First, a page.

If it didn’t grow so aggressively, it would indeed be a handsome shrub. The main stalk looks similar to bamboo, hollow and smooth, about one inch in diameter, and is mostly green with flecks of purple. The leaves are oval-shaped with pointed tips and run alternately down red-tinged stems that trail gracefully from the stalk.

Small white flowers bloom in panicles in July or August, and resemble tiny versions of astilbe. As a dioecious plant, it requires male and female flowers to produce viable seed. Much of the Japanese knotweed present in North America is believed to be sterile clones – however, the flowers can be pollinated by related invasive plants, like giant knotweed and bohemian knotweed.

The ultra-fast growth up top is just a fraction of what’s going on beneath the surface.

The primary way that Japanese knotweed spreads is through its massive network of rhizomes. The underground root system accounts for 2/3 of the plant’s total mass.

The woody roots, dark brown on the outside and bright orange on the inside, are ridiculously hardy. Growing through asphalt and concrete like butter, the roots can tunnel 6 feet deep and reach 65 feet or more in length. Root fragments as small as 1 cm can spawn a whole new plant in only 6 days.  

Japanese knotweed dies back each fall, leaving dead stalks standing over winter. Where one stalk overwinters, numerous new shoots will emerge from the same spot in spring. As the parent plant grows, it sends out a multitude of underground runners that bear new shoots. The juvenile sprouts look a little like asparagus, purplish and green, and push up basically anywhere and everywhere.

Controlling Japanese Knotweed – the 5 Year Plan

To truly eradicate Japanese knotweed, you would need to remove the entirety of its sprawling and interconnected root system. This is no small feat, as leaving behind a bit of root slightly larger than a quarter-inch is enough to reverse any progress you’ve made.

So far, there’s only one proven method to quickly and effectively eliminate the root mass: full-scale excavation. This involves digging pits 10 feet deep with heavy machinery and disposing of the tainted soil like it’s hazardous waste. Not exactly doable in most suburban backyards!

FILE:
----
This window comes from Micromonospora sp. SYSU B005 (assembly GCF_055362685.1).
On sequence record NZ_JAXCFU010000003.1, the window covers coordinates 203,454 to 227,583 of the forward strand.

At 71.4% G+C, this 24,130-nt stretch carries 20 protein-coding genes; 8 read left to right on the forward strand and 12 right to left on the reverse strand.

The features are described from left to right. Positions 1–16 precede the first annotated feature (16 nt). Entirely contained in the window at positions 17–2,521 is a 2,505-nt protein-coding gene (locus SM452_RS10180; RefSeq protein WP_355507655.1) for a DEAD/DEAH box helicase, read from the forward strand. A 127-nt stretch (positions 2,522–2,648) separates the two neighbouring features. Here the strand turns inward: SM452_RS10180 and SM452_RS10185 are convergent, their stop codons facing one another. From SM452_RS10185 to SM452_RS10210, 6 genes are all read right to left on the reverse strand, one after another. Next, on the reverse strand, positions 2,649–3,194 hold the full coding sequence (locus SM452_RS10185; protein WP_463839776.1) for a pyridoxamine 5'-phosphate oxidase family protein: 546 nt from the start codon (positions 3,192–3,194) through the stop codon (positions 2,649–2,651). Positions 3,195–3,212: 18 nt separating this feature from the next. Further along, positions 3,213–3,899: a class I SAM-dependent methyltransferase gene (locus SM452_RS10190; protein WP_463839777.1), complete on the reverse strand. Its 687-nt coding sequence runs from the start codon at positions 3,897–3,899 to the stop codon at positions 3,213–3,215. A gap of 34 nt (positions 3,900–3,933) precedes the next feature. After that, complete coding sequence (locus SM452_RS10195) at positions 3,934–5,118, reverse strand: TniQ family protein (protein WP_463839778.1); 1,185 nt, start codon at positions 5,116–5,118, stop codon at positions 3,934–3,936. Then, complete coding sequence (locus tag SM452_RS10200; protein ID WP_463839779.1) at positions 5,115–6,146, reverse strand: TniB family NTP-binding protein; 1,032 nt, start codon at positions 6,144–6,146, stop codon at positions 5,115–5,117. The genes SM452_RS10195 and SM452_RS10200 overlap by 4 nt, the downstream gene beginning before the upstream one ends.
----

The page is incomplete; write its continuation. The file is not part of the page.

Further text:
We’re gonna need a bigger spade!

Rather than shooting for total annihilation, your efforts to manage Japanese knotweed should be slow and steady.

A consistent combination of these control measures will deplete the rhizomes over time, leaving them with less energy to sprout new shoots. Only do them once, though, and Japanese knotweed will explode with renewed purpose. It’ll take a commitment of at least 5 years – and maybe up to 10 for large and well-established populations.

With Japanese knotweed, it can feel like you’re playing whack-a-mole. Focus your efforts first on containment. Remove the satellite sprouts to prevent spread before taking on the more mature plants.


Cutting down plants once will only make them stronger. But consistently chopping down any and all Japanese knotweed growth you see will, ever so slowly, weaken the rhizomes below.

It’s not an effective method on its own, but keeping sprouts and shoots cut down to ground level can be a good part of your overall Japanese knotweed strategy.

Removing the above ground growth won’t touch the roots, but it will reduce the plant’s energy reserves. Freshly snipped plants will allocate their resources towards regrowth instead of spread. When the plant sprouts again (and it will), its growth will be stunted to 3 or 4 feet.

Every time you cut back Japanese knotweed, you’re limiting the plant’s potential. It will take years of repeated cuttings to make a difference, which is why it’s so important to take a multi-pronged approach.


Japanese knotweed is always encroaching. When it’s happy, it sends out runners that radiate out from the parent plant like spokes on a wheel. Every new sprout has the potential to do the same – so you can just imagine the exponential growth!

The newest clones, freshly risen from the soil for the first time, have small rhizomes that are the easiest to remove. These young roots will be connected to slightly older and larger rhizomes, which in turn are connected to even larger ones. You can follow the runners, digging up root clumps as you go.

Take extra care when digging up the roots. Keep the rhizomes whole as much as possible and leave no bits of root behind.

When the roots go too deep into the soil, sever the connecting runner cleanly with loppers. At this point, I would dump boiling hot water into the hole for good measure. This extra step seemed to help stop the rhizomes from quickly rebounding with fresh growth.


The older the roots of Japanese knotweed, the thicker and woodier they become. Almost like tree roots, they don’t come up readily. When your Japanese knotweed has been there awhile, or has formed dense clusters of plants, soil solarization is a more practical option than digging.